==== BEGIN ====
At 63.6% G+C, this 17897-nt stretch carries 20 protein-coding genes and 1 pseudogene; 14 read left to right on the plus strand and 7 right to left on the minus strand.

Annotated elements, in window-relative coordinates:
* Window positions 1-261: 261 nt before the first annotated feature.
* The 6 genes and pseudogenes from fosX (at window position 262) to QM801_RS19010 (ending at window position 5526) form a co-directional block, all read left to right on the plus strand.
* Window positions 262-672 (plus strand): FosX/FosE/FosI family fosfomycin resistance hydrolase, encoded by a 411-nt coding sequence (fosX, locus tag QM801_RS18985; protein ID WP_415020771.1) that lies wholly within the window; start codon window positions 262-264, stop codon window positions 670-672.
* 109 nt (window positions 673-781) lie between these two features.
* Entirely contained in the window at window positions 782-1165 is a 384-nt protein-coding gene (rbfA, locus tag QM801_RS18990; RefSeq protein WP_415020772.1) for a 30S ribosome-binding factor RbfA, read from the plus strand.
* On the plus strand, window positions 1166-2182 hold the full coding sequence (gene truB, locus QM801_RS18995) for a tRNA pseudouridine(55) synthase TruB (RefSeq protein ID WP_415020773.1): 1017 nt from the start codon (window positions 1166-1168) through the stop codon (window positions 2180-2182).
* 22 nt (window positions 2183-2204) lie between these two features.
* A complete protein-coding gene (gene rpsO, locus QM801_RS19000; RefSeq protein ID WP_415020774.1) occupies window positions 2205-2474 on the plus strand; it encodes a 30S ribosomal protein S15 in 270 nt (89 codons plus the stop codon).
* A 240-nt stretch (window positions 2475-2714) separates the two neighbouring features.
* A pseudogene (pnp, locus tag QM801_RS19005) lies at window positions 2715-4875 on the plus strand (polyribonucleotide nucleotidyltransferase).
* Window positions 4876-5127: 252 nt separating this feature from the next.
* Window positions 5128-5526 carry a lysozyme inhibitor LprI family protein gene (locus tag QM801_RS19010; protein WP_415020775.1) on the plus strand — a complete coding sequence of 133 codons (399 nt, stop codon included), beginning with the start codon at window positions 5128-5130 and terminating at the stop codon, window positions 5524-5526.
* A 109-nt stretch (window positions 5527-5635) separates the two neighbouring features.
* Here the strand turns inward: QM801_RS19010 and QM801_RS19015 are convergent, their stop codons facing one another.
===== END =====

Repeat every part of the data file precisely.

At 63.6% G+C, this 17897-nt stretch carries 20 protein-coding genes and 1 pseudogene; 14 read left to right on the plus strand and 7 right to left on the minus strand.

Annotated elements, in window-relative coordinates:
* Window positions 1-261: 261 nt before the first annotated feature.
* The 6 genes and pseudogenes from fosX (at window position 262) to QM801_RS19010 (ending at window position 5526) form a co-directional block, all read left to right on the plus strand.
* Window positions 262-672 (plus strand): FosX/FosE/FosI family fosfomycin resistance hydrolase, encoded by a 411-nt coding sequence (fosX, locus tag QM801_RS18985; protein ID WP_415020771.1) that lies wholly within the window; start codon window positions 262-264, stop codon window positions 670-672.
* 109 nt (window positions 673-781) lie between these two features.
* Entirely contained in the window at window positions 782-1165 is a 384-nt protein-coding gene (rbfA, locus tag QM801_RS18990; RefSeq protein WP_415020772.1) for a 30S ribosome-binding factor RbfA, read from the plus strand.
* On the plus strand, window positions 1166-2182 hold the full coding sequence (gene truB, locus QM801_RS18995) for a tRNA pseudouridine(55) synthase TruB (RefSeq protein ID WP_415020773.1): 1017 nt from the start codon (window positions 1166-1168) through the stop codon (window positions 2180-2182).
* 22 nt (window positions 2183-2204) lie between these two features.
* A complete protein-coding gene (gene rpsO, locus QM801_RS19000; RefSeq protein ID WP_415020774.1) occupies window positions 2205-2474 on the plus strand; it encodes a 30S ribosomal protein S15 in 270 nt (89 codons plus the stop codon).
* A 240-nt stretch (window positions 2475-2714) separates the two neighbouring features.
* A pseudogene (pnp, locus tag QM801_RS19005) lies at window positions 2715-4875 on the plus strand (polyribonucleotide nucleotidyltransferase).
* Window positions 4876-5127: 252 nt separating this feature from the next.
* Window positions 5128-5526 carry a lysozyme inhibitor LprI family protein gene (locus tag QM801_RS19010; protein WP_415020775.1) on the plus strand — a complete coding sequence of 133 codons (399 nt, stop codon included), beginning with the start codon at window positions 5128-5130 and terminating at the stop codon, window positions 5524-5526.
* A 109-nt stretch (window positions 5527-5635) separates the two neighbouring features.
* Here the strand turns inward: QM801_RS19010 and QM801_RS19015 are convergent, their stop codons facing one another.